Dragonflies, Birds And A Lot Of Other Cool Stuff At The PPL Wetlands.

I spent a lot of last weekend, as i have been doing more and more these days,   exploring the trails at the PPl Wetlands and Riverlands. Located  in Salem Township on the eastern edge of Luzerne County , these wetlands are next  to the the Susquehanna River here in Northeastern Pennsylvania. trees along Susquehanna River

I guess I am somewhat of a creature of habit and know I will always find some interesting mammal, reptile, amphibian, bird or insect here and I love spending time in the woods at the wetlands  looking  for them. woodlands in PPL wetlands

It was a cloudy and cool morning last   Saturday  with some thunderstorms in the forecast so I decided to walk the trails in the wetlands with my fixed 400 mm lens knowing I would be limited in photographing objects such as birds, insects and animals from afar. cardinal perched in tree

It was a good decision since the overcast skies and cooler morning temperature seemed to encourage a lot of wildlife activity. I observed this cardinal high atop a tree as I drove in the wetlands. cardinal in flight

I saw a few wood duck chicks  scamper into  cover along one of the canals only getting a photographs of this last one of the bunch. wood duck swimming in duckweed covered pond

And I caught this groundhog also scampering into the safety of the brush as I approached. 

There trees were filled with the song of birds including this hooded warbler. hooded warbler perched on branch

And a number of song sparrows. song sparrow in grass

and flycatchers. flycatcher on branch

As I walked along the trails I cam upon this great blue heron. My previous blog posts contains more comments on my encounter with this beautiful bird and here is a link to some more photographs. http://www.keepyoureyespeeled.net/birds-of-pennsylvania/nggallery/birds-of-pennsylvania/great-blue-heron-PPL-wetlands-July-8-2017great blue heron in wetlands

I heard the  deep  bellowing croaks of the bullfrogs as I walked through the wetlands but couldn’t get a photograph of any of them. The many turtles on the banks and logs weren’t as elusive. three turtles on a log

I came across a family of geese feeding on some vegetation growing along one of the canals of the wetlands.three canada geese feeding in wetlands

And saw a  green heron, a smaller relative of the great blue heron,  along Lake Took-A-While. green heron on  a lake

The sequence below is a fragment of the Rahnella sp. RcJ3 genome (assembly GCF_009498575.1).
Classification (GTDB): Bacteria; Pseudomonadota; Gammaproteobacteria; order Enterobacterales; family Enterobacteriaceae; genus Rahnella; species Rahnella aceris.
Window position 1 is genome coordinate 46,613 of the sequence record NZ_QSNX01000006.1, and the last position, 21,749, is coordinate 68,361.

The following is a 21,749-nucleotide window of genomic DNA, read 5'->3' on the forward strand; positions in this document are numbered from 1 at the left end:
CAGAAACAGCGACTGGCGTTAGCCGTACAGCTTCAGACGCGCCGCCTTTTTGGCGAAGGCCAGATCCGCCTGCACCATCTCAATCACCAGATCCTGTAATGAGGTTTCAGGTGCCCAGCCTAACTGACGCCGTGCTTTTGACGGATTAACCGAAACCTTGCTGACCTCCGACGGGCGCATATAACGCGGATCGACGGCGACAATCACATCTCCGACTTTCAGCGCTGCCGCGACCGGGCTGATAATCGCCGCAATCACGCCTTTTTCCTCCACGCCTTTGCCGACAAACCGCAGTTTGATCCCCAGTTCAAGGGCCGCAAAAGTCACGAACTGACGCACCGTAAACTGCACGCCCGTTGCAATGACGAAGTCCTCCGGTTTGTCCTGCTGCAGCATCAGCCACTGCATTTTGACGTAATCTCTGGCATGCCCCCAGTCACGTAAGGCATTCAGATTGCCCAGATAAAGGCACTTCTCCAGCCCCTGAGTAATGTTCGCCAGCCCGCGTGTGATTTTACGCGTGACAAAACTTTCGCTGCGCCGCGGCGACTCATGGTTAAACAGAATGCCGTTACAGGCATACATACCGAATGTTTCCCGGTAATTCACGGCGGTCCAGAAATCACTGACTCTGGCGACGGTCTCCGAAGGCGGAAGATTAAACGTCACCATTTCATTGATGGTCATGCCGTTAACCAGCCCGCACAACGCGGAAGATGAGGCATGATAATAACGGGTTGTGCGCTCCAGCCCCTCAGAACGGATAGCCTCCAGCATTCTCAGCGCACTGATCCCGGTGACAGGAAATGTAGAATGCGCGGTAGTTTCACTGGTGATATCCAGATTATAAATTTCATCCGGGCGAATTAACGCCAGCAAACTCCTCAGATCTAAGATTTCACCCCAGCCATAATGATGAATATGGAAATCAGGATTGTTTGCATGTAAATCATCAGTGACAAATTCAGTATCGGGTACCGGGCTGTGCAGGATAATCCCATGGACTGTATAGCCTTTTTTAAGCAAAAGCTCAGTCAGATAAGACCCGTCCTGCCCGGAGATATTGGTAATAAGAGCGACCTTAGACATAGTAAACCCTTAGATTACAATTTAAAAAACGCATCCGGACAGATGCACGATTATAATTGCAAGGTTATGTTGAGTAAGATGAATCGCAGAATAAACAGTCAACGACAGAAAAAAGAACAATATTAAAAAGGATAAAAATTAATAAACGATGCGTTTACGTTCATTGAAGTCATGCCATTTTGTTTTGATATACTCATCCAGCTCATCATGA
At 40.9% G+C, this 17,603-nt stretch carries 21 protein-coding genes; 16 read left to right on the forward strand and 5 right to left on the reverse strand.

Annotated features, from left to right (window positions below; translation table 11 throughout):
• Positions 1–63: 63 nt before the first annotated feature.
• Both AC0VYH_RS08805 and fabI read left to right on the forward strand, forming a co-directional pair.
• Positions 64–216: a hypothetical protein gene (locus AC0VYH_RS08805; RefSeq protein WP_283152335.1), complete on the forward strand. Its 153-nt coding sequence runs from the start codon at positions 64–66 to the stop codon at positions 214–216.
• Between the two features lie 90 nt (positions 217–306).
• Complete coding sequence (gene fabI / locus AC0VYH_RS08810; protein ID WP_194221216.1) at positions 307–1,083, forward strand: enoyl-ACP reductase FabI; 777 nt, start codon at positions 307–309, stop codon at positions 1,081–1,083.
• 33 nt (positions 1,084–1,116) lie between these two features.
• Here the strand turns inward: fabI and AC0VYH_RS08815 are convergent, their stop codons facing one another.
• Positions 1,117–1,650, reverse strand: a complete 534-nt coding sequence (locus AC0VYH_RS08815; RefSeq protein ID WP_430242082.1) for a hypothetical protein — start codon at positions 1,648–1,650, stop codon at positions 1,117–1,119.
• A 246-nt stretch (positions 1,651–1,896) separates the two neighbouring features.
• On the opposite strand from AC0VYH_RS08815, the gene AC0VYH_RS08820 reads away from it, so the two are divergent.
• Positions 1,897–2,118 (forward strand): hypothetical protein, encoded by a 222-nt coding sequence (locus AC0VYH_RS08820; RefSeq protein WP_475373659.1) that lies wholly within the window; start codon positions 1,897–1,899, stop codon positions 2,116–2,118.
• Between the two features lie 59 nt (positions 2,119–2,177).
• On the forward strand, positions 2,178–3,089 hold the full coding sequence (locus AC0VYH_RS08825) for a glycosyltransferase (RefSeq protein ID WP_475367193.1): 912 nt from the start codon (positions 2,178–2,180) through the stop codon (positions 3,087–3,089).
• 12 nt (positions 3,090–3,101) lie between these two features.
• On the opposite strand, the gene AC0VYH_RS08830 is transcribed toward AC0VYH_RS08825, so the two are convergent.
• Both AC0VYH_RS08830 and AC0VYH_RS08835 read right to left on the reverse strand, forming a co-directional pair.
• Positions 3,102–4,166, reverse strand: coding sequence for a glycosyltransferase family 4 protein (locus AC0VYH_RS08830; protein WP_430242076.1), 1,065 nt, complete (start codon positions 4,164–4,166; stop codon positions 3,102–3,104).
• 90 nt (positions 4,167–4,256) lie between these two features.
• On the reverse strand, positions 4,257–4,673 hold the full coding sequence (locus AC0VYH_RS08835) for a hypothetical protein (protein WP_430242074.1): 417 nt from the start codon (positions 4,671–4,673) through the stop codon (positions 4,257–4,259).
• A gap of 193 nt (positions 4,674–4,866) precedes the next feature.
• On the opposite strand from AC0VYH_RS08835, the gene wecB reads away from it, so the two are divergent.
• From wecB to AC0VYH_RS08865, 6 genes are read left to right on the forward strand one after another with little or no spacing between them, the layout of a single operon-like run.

And some woodpeckers were also looking  for a meal, including this hairy or downy woodpecker I have a difficult time telling them apart. ,hairy or downy woodpecker on tree

and this red-bellied woodpecker. I also saw two  pileated woodpecker but they flew off before I could capture a photograph.red-bullied woodpecker on branch

The clouds broke and, as the sun warmed it up the dragonflies became  active and I was able to photograph a few of these colorful and intriguing creatures.

I spent a few more hours roaming the wetlands than I had planned but , for a nature lover like me, it sure was worth it.  Here is a link to a few  photographs of the many things I saw on  my hike last Saturday . http://www.keepyoureyespeeled.net/photographs-2017/nggallery/photographs-2017/PPL-Wetlands-July-8-2017-young song sparrow on tree

I returned to the wetlands early Sunday, which was a sunny, cooler and less humid day and started my hike along the Susquehanna River.  I walked the ancient trees and took in the sunlight filtering from the canopy of leaves on what was once a Native American path known as the Great Warrior Trail. sun filtering through leaves

I have written a few blog posts about this trail and they can be found by searching my blog archives.  trees along Susquehanna River

I decided to drive to the Riverlands section of the preserve, and hike another section of the Great Warrior Trail that I have never been on before. signpost for Great Warrior Trail

It begins at the eastern edge of the PPl Riverlands and proceeds east and north between the Susquehanna river and Route 11. 

The trail started  following  an old railroad track.  It soon left the deep woods of the wetlands and riverlands and, with the more open areas, had many  of the familiar wild plants of northeastern Pennsylvania growing along the trails, such as  common mullein, milkweed, pokeweed, touch-me nots  and burdock, shown here.  These plants were much larger here, growing in the rich soil near the river, than the ones that grow near my home and in poor clay soil on the high ridges where I am located. burdock growing along trail